If you give it away—offer it free—they will come.
This should perhaps be the quote to encompass the business model of freeconomics.
It’s a model that involves giving away your best content.
Believe it or not, more and more companies are integrating and seeing amazing results with freeconomics today.
At first thought, it may seem ludicrous.
I mean, how can you expect to turn a profit if you’re getting no direct return on your content?
You’re spending loads of time and exerting a ton of energy to earn a big fat $0.00.
It just doesn’t make sense.
But when you look at the big picture, giving away your best content—offering it free—makes total sense.
It’s a catalyst for business growth, and I’ve even had clients who’ve grown their businesses by as much as 290% by going this route.
Allow me to explain.
How content impacts a buyer’s decision
Seldom do today’s consumers whip out their credit cards and blindly make a purchase.
No, most perform a considerable amount of research beforehand.
Besides researching the product itself, many consumers want to know more about the company behind the product.
They want to be sure that the company is legit, knows its stuff, and is trustworthy.
But how do they learn more about a company?
Besides simply reading the About page on the company’s website, consumers look at content.
In fact, Demand Gen Report found
47% of buyers viewed three to five pieces of content before engaging with a sales rep.
The report also discovered that
51% of B2B buyers rely more on content to research and make B2B purchasing decisions than they did a year ago.
This means that content has become an integral part of the buying process, and it’s now a trend that’s likely to continue growing.
By making your best content easily accessible to your audience, you can pull more leads into your sales funnel, which should eventually increase sales.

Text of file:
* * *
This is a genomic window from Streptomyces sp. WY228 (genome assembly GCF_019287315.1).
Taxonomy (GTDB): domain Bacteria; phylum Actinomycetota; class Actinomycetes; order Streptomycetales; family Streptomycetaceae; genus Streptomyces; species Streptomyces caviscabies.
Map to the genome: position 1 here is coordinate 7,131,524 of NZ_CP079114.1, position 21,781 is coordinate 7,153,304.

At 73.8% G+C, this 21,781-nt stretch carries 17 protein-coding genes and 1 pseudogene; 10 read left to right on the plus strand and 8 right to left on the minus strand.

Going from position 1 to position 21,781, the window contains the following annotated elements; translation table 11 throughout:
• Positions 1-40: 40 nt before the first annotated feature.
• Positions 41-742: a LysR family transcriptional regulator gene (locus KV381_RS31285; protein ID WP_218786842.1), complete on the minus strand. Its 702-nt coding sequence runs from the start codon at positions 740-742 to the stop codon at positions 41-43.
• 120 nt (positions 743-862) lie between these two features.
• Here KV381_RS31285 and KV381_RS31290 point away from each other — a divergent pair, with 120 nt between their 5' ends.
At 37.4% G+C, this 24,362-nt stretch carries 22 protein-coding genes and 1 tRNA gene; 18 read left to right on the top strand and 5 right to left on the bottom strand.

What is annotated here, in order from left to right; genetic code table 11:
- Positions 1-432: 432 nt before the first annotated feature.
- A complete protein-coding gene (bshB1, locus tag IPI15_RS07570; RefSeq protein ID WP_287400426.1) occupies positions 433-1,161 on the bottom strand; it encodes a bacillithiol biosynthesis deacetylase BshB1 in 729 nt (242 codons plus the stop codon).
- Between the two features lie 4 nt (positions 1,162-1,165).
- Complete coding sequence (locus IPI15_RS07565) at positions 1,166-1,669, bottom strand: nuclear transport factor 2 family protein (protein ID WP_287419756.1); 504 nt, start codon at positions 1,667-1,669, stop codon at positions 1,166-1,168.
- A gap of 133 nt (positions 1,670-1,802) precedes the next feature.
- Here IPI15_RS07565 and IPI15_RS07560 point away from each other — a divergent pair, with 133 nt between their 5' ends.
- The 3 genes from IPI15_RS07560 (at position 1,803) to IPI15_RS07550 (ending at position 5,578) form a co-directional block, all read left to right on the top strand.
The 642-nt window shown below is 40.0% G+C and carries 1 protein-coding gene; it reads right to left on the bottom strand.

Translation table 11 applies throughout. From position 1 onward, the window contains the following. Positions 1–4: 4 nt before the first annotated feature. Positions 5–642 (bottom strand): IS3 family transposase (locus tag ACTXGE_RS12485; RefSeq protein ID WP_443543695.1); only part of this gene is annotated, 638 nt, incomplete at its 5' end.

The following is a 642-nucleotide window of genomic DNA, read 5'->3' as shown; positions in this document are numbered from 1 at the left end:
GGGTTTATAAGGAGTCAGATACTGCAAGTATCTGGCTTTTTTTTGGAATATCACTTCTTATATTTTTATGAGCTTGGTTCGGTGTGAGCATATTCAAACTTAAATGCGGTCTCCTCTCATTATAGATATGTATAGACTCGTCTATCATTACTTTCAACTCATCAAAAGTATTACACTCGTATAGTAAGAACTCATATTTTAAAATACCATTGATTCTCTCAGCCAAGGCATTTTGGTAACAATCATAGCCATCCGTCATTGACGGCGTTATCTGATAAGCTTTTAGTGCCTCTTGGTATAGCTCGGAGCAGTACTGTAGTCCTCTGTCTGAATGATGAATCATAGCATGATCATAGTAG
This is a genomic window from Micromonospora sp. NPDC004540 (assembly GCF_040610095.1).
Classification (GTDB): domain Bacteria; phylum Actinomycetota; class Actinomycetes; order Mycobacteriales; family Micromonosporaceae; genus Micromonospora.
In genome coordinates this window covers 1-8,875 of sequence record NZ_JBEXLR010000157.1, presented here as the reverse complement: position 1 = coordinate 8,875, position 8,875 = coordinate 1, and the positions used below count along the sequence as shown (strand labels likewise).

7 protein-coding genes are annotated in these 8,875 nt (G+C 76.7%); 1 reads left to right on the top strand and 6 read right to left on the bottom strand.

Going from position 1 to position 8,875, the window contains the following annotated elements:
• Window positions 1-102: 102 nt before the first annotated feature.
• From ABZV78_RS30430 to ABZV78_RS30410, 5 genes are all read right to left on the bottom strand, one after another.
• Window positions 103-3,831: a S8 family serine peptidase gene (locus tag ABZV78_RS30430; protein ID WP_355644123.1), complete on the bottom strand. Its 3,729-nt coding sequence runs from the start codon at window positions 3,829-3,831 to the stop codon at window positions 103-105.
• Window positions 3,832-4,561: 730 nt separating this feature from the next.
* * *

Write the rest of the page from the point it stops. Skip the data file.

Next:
To gate, or not to gate?
This is a question posed by Vertical Response in an article discussing the benefits of giving away content.
By gate, they mean putting an obstacle in front of content (e.g., filling out a form to get it).
In this article, they point out two specific instances when not gating your content is a smart business decision.
Internationally acclaimed marketing and sales strategist David Meerman Scott says that according to his statistics,
a white paper or eBook will be downloaded 20 times and up to 50 times more without a gate in front of it.
And why wouldn’t it?
By removing the gate and making content accessible to everyone free, you’ll naturally generate more downloads.
Joe Pulizzi is the founder of the Content Marketing Institute and one of the most respected names in content marketing.
Here’s a quote from Joe regarding gated and non-gated content:
Let’s say you received 1,000 leads via your white paper download. From David’s numbers, let’s even take a more conservative 10x more downloads if we remove the gate.
This would give us 10,000 downloads with no lead data. Of all those people, let’s say that 1 percent would share this with their audiences (with a VERY conservative audience of 100 people, although most blogs get much more).
With those numbers, the total possible content reach for gated content would be 2,000 people. Non-gated content would be 20,000 people.
When you break it down, you see that gating the content would result in 2,000 people viewing the content, and not gating it would result in 20,000.
By simply giving it away, you’re theoretically getting ten times the leads.
Just think of the impact on your sales figures!
In it for the long haul
Here’s the thing with freeconomics and giving away your content.
There’s no immediate payoff.
It’s intrinsically a long-term strategy that involves making sales and growing your business over the long run.
It’s about building rapport and trust now so that you can make sales at a later date.
You could liken it to growing a crop:
When you plant a seed, you don’t expect to harvest the next day.
It takes time. But when you consider the bounty, it’s well worth it.
I realize this can be an issue for some people, considering the instant gratification culture we live in: we want results, and we want them now.
And I get it. It’s not easy spending an immense amount of time and energy working on something that will not give you visible results for six months or even a year.